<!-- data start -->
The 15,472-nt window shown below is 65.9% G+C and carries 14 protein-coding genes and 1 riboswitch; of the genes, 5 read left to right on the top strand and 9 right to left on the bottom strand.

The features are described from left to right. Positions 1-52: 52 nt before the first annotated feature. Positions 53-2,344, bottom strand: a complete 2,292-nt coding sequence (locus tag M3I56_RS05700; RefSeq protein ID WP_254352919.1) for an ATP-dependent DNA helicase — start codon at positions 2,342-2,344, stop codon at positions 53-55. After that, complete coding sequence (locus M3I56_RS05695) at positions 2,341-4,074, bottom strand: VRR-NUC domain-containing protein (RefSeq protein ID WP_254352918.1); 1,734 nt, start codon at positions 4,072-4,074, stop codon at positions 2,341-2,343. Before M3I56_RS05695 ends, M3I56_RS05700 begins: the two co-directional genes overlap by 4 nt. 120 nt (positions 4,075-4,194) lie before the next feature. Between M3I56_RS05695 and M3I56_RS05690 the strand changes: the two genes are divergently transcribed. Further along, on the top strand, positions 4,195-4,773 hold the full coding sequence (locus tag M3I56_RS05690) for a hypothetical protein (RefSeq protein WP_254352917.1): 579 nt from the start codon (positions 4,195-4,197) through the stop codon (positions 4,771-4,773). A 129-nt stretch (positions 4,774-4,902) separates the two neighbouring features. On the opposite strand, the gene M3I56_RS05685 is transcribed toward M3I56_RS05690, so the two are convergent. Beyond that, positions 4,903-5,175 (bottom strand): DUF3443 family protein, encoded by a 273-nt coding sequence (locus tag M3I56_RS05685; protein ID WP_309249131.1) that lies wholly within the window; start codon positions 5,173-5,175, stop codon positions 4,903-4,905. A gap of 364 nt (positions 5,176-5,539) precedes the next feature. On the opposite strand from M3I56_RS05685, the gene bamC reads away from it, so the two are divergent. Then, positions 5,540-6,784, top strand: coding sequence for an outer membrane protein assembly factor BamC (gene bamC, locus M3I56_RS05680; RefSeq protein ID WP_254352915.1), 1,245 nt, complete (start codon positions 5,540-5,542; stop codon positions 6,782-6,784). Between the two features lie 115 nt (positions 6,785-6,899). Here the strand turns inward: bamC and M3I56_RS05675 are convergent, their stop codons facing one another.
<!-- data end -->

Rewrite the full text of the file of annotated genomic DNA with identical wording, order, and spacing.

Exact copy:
The 15,472-nt window shown below is 65.9% G+C and carries 14 protein-coding genes and 1 riboswitch; of the genes, 5 read left to right on the top strand and 9 right to left on the bottom strand.

The features are described from left to right. Positions 1-52: 52 nt before the first annotated feature. Positions 53-2,344, bottom strand: a complete 2,292-nt coding sequence (locus tag M3I56_RS05700; RefSeq protein ID WP_254352919.1) for an ATP-dependent DNA helicase — start codon at positions 2,342-2,344, stop codon at positions 53-55. After that, complete coding sequence (locus M3I56_RS05695) at positions 2,341-4,074, bottom strand: VRR-NUC domain-containing protein (RefSeq protein ID WP_254352918.1); 1,734 nt, start codon at positions 4,072-4,074, stop codon at positions 2,341-2,343. Before M3I56_RS05695 ends, M3I56_RS05700 begins: the two co-directional genes overlap by 4 nt. 120 nt (positions 4,075-4,194) lie before the next feature. Between M3I56_RS05695 and M3I56_RS05690 the strand changes: the two genes are divergently transcribed. Further along, on the top strand, positions 4,195-4,773 hold the full coding sequence (locus tag M3I56_RS05690) for a hypothetical protein (RefSeq protein WP_254352917.1): 579 nt from the start codon (positions 4,195-4,197) through the stop codon (positions 4,771-4,773). A 129-nt stretch (positions 4,774-4,902) separates the two neighbouring features. On the opposite strand, the gene M3I56_RS05685 is transcribed toward M3I56_RS05690, so the two are convergent. Beyond that, positions 4,903-5,175 (bottom strand): DUF3443 family protein, encoded by a 273-nt coding sequence (locus tag M3I56_RS05685; protein ID WP_309249131.1) that lies wholly within the window; start codon positions 5,173-5,175, stop codon positions 4,903-4,905. A gap of 364 nt (positions 5,176-5,539) precedes the next feature. On the opposite strand from M3I56_RS05685, the gene bamC reads away from it, so the two are divergent. Then, positions 5,540-6,784, top strand: coding sequence for an outer membrane protein assembly factor BamC (gene bamC, locus M3I56_RS05680; RefSeq protein ID WP_254352915.1), 1,245 nt, complete (start codon positions 5,540-5,542; stop codon positions 6,782-6,784). Between the two features lie 115 nt (positions 6,785-6,899). Here the strand turns inward: bamC and M3I56_RS05675 are convergent, their stop codons facing one another.